- An infographic by 1BOG.org breaks it down to about 2 acres of land for a family of four. This includes approximately 12,000 sq. feet for wheat, 65 for eggs, 2640 for corn, 100 for dairy, 207 for meat, and 77,000 square feet for vegetables.
- An older study from 1994 estimates 2 acres per person to sustain the standard American diet.
- Proponents of aquaponics say that 90% of our dietary needs can be grown in 50 square feet.
- John Jeavons of Grow BioIntensive says that a vegan diet can be grown in 4,000 square feet.
- Permaculture advocates say that ¼ acre per person is adequate when permaculture is combined with poultry, fruit trees, and possibly aquaponics.
- Clive Blazey in his book The Australian Vegetable Garden claims that 42 square meters of space is enough to support four people.
- John Seymour in his book The New Complete Guide to Self-Sufficiency says that 5 acres is enough to be food sufficient in high-rainfall areas of the UK.
The General Consensus is 5-10 acres to be self-sufficient
Even though a lot of those sources put the number at a lot less, the general consensus is that you really need at least 5 acres of land per person to be self-sufficient. And that’s assuming you have quality land, adequate rainfall, and a long growing season.
Oh, and that’s also assuming that you are mostly eating a vegetarian diet. You probably didn’t know this, but meat used to be a luxury which people only ate on Sundays!
If you want meat in your everyday diet, you are going to need A LOT more land to be self-sufficient.
With livestock, you’ll likely need at least 30 acres.
You don’t actually need that much space for livestock to roam. However, as Ken at Modern Survival Blog points out, you need extra land so you can rotate their pastures. For whatever reason, those websites making claims like “you only need ½ acre to be self-sustainable” fail to mention pasture rotation!
Thus, if you are going to have cattle, sheep, or goats, you are going to need at least 30 acres for pasture, feed crops, and your veggie crops. 50 acres is probably more realistic though.
Smaller land = more initial investment
When working toward self-sufficiency, a lot of people think they will buy a small lot and gradually invest in it. But it usually makes sense to think in reverse:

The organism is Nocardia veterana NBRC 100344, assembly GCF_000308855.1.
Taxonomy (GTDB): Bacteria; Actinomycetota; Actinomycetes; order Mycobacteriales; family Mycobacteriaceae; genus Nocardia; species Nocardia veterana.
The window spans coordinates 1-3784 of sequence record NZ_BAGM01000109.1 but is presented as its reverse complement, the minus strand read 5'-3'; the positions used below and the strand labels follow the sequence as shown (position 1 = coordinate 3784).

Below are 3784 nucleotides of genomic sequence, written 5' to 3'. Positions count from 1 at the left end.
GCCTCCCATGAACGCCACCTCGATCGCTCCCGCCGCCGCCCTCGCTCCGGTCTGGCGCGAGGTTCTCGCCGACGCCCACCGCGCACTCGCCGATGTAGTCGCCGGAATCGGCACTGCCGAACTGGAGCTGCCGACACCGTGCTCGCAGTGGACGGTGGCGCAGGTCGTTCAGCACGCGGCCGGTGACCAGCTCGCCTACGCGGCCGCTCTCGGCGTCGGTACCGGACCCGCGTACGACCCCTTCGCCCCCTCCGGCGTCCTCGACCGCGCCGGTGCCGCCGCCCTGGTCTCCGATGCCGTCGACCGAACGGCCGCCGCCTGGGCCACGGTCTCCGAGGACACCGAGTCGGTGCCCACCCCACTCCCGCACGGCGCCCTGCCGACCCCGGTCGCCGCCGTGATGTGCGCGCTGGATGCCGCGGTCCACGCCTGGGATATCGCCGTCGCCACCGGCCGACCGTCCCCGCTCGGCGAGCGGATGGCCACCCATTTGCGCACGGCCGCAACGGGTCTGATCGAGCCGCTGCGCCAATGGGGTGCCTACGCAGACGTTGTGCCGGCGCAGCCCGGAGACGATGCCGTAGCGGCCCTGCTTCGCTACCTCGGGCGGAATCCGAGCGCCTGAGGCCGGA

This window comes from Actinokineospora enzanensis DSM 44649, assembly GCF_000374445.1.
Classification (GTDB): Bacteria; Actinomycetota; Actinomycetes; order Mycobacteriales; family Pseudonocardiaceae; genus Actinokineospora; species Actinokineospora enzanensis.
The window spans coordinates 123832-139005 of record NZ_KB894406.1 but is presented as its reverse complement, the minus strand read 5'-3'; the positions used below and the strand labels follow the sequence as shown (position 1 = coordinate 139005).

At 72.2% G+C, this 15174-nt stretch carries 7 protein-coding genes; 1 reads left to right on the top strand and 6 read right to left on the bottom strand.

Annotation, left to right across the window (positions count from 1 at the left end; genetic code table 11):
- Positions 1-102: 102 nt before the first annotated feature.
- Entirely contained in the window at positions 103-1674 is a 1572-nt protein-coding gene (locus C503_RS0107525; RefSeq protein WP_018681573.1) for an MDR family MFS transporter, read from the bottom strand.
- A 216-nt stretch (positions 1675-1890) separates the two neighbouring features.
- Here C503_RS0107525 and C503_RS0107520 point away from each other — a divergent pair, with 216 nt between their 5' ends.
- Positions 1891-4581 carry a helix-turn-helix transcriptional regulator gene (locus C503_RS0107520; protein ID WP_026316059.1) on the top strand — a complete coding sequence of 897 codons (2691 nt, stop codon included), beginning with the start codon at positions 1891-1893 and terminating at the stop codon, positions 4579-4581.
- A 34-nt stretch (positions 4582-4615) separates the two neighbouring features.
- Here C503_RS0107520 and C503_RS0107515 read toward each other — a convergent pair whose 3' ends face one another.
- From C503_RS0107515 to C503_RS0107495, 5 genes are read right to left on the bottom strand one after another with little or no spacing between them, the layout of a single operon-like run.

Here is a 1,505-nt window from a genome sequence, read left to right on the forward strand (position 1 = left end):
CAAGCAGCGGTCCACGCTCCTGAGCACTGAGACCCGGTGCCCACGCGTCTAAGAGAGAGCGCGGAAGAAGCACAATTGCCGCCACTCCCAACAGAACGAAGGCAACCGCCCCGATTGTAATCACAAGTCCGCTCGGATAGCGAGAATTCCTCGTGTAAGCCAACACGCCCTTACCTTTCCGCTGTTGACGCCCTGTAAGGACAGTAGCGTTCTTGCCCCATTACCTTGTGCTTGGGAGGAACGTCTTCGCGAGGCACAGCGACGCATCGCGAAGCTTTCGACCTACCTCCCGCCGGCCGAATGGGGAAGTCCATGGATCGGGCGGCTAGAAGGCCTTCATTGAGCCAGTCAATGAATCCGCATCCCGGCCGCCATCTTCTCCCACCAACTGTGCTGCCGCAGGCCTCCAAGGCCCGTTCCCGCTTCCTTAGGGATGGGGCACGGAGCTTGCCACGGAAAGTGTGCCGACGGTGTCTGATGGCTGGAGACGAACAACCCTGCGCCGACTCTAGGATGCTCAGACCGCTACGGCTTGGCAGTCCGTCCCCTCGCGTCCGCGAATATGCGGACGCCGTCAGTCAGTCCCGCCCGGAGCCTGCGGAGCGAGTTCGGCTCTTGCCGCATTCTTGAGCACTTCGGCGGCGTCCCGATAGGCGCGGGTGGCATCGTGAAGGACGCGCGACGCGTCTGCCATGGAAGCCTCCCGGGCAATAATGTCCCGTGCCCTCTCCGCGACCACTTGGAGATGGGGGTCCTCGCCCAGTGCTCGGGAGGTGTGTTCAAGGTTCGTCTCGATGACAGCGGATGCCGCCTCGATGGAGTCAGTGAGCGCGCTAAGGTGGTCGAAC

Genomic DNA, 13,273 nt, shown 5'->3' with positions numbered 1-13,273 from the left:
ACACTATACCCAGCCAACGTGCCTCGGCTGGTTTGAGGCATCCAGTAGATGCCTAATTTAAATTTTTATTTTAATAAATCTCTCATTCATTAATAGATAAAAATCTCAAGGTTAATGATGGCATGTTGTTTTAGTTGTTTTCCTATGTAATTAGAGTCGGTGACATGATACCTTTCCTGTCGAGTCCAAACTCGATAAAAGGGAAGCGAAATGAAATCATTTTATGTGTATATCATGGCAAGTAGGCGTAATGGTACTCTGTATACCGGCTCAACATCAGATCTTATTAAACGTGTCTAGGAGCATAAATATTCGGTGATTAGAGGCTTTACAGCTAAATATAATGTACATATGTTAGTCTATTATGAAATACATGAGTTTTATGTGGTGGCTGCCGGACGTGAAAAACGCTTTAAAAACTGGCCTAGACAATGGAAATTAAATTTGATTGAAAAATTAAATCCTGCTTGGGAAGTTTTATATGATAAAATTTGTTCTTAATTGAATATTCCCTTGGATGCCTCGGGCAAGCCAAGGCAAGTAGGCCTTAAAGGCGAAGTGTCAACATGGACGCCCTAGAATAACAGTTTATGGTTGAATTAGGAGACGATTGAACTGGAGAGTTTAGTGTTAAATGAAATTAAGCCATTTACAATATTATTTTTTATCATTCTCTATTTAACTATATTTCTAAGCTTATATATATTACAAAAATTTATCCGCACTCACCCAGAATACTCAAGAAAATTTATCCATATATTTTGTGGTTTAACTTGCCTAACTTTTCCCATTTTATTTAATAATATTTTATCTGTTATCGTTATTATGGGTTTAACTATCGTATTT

Invest in more land now because a larger homestead is cheaper build up.
The smaller your land is, the harder it is to design. You can’t just say “Let’s just put that crop over there” when there is no “over there.” Every single choice you make – from species selection to crop orientation – is significant.
This makes the learning curve of small-acre homesteading a lot higher. There’s no wiggle room.
- You’ve got to have seedlings ready today to occupy any empty space.
- Your fences need to be amazing so predators don’t eat your poultry.
- Those canning jars need to be ready before your fruit rots because every single peach needs to be sold if you want to be able to buy wood for heating this year!
And to make a small plot of land get close to self-sufficient, you have to initially invest in a lot of expensive equipment and systems. As one farmer said on the real deal of being self-sufficient,
Is there anybody out there on a small acreage, able to raise 90% of their own food for the year, that hasn’t spent thousands of dollars on fancy hobby farm equipment?
By contrast, if you buy a larger parcel of land now, you have a lot more room for error. You have lots of wiggle room to design your homestead how you want. And you can gradually invest in the systems and knowledge which will truly make your land self-sufficient.With limited space, every choice is significant!
Start Working towards Community
One of the issues I have with the prepper community is that it often promotes the “lone wolf” mentality.
You know what I’m talking about – a person (almost always a guy) taking off into the wilderness and surviving with just the bare necessities in his Bug Out Bag.
In reality, that guy by himself probably wouldn’t survive for long. Eventually, he’d have to team up with others… or be content with eating bugs in a dank cave for the rest of his life.
While it is great to work towards self-sufficiency, the reality is that no man is an island. As humans, we are stronger when we work together. If you really want to be free of all of the traps that come with modern living, then build a community of likeminded people.
I like how Toby Hemenway of The Permaculture Society puts it:
I see much less need for self-reliant people who can do everything themselves, and much more need for self-reliant communities, where not everyone knows how to weave or farm, but there is clothing and food for all.
So stop sweating about how much land you need to be 100% self sufficient. Instead, start learning ONE skill that you are really, really good at and would be valuable to others. Then start finding others like you with diverse skill sets.
Do this and you’ll find that practicing self-sufficiency on the homestead doesn’t just connect you more to the land, but also to your community.
Are you raising your own food? How much land do you have and what does it reap?
Diane Vukovic spent her childhood roaming the woods of upstate NY, making brush shelters, backpacking and orienteering.
Now she is the proud mother of two adventurous girls whom she takes wild camping and teaches survival skills and self-defense. Learn more about Diane here.